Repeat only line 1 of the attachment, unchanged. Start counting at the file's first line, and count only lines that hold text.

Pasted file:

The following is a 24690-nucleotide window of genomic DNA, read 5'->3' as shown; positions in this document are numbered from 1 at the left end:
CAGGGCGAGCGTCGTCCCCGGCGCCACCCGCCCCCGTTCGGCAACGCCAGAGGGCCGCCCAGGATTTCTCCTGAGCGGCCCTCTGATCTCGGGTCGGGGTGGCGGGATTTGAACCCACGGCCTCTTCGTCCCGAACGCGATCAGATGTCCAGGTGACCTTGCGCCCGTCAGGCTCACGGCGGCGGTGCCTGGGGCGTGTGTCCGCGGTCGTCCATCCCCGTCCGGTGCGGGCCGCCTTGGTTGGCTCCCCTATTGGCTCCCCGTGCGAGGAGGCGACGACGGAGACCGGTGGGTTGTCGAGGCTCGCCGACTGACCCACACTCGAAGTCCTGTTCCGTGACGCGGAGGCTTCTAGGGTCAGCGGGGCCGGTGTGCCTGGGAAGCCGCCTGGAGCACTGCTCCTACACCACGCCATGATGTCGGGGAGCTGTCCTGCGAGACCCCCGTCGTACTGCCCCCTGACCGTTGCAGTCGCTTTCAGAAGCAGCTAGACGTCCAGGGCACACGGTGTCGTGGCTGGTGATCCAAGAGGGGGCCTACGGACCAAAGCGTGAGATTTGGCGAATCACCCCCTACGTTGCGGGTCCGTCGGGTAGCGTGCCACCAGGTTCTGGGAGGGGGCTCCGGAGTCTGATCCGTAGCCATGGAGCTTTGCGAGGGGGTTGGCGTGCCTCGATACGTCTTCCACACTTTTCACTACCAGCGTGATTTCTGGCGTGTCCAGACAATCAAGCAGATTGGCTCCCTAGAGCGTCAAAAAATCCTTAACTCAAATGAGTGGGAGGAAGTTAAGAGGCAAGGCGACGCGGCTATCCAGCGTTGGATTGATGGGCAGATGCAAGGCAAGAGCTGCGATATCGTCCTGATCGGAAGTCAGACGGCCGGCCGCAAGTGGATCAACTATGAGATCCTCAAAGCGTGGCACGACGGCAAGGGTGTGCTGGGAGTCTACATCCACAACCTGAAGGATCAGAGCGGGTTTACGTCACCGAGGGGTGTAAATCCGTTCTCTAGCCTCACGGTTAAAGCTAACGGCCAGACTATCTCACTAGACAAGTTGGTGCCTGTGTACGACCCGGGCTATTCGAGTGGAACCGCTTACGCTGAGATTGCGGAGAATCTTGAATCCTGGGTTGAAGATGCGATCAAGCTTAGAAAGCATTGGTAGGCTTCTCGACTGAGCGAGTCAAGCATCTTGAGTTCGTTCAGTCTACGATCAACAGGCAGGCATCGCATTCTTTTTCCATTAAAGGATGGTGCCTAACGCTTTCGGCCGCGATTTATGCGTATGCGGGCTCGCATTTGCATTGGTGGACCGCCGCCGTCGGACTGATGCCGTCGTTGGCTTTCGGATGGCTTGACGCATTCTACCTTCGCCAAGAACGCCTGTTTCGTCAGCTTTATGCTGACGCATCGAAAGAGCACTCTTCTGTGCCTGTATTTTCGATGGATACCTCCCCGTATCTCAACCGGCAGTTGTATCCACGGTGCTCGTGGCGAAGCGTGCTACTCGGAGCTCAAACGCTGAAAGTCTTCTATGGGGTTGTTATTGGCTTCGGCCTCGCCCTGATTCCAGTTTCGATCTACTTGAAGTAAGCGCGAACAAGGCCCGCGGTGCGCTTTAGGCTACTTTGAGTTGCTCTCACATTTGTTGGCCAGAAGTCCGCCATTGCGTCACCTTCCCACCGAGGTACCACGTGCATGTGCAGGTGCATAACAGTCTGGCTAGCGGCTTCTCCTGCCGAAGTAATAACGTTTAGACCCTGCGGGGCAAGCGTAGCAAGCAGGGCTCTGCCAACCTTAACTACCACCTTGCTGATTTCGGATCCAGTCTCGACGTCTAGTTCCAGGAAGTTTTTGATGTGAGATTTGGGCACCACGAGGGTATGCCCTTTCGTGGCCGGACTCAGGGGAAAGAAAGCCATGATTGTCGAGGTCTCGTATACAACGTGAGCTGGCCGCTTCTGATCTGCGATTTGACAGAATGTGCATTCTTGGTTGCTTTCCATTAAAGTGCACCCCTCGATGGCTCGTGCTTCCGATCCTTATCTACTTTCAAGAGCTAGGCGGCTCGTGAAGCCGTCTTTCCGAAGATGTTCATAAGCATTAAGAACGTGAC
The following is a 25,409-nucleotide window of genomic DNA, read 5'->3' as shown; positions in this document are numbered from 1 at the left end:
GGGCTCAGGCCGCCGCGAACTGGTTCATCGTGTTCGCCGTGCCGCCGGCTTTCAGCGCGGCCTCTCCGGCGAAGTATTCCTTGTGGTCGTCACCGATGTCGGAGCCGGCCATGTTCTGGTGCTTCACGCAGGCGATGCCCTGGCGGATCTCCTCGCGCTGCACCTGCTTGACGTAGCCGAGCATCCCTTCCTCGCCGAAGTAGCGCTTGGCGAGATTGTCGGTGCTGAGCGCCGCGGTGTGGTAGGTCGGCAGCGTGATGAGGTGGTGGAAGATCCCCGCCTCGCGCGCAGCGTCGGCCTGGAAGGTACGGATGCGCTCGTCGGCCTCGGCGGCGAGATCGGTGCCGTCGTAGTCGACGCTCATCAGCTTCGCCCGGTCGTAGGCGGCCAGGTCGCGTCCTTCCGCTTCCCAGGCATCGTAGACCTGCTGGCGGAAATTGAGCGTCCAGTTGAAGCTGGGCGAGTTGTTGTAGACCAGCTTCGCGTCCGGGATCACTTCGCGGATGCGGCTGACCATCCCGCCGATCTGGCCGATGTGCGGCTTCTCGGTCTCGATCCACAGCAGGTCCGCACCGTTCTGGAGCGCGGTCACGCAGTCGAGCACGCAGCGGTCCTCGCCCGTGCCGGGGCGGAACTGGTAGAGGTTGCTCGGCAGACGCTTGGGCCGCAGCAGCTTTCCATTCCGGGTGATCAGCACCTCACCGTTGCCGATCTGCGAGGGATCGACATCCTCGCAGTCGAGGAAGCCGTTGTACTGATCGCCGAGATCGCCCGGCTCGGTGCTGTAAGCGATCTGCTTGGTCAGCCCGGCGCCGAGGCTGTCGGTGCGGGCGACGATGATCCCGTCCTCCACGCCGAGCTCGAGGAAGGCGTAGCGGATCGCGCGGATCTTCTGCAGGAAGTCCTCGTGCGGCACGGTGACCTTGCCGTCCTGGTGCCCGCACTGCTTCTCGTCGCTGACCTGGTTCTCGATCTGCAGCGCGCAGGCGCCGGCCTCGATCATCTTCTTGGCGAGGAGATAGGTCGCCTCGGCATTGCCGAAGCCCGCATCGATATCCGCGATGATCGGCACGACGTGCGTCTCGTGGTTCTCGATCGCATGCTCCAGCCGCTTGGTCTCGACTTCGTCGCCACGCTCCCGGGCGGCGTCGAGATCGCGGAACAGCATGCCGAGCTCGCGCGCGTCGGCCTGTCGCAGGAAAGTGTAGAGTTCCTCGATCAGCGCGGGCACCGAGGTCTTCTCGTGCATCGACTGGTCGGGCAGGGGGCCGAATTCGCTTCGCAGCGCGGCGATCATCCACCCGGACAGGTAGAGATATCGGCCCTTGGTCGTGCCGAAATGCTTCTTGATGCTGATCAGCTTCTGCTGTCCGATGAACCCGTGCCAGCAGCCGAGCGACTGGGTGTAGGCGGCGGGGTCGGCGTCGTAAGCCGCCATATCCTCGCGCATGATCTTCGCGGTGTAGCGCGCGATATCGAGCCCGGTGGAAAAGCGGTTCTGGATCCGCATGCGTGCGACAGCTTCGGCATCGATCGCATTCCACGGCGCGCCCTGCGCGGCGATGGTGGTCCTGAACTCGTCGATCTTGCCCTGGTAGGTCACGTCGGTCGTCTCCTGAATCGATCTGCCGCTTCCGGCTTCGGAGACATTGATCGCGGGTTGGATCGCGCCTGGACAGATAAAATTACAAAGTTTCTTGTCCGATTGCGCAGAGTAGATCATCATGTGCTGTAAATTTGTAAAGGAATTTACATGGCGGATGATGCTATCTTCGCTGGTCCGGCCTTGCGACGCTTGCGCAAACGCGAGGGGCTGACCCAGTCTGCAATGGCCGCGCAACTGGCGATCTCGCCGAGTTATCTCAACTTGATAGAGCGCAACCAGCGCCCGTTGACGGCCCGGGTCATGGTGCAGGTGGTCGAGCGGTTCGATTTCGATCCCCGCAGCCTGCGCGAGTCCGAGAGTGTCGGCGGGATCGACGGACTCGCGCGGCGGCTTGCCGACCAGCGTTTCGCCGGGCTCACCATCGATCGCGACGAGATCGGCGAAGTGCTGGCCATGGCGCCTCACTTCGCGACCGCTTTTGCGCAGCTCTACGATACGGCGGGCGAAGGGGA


The following is a 24690-nucleotide window of genomic DNA, read 5'->3' as shown; positions in this document are numbered from 1 at the left end: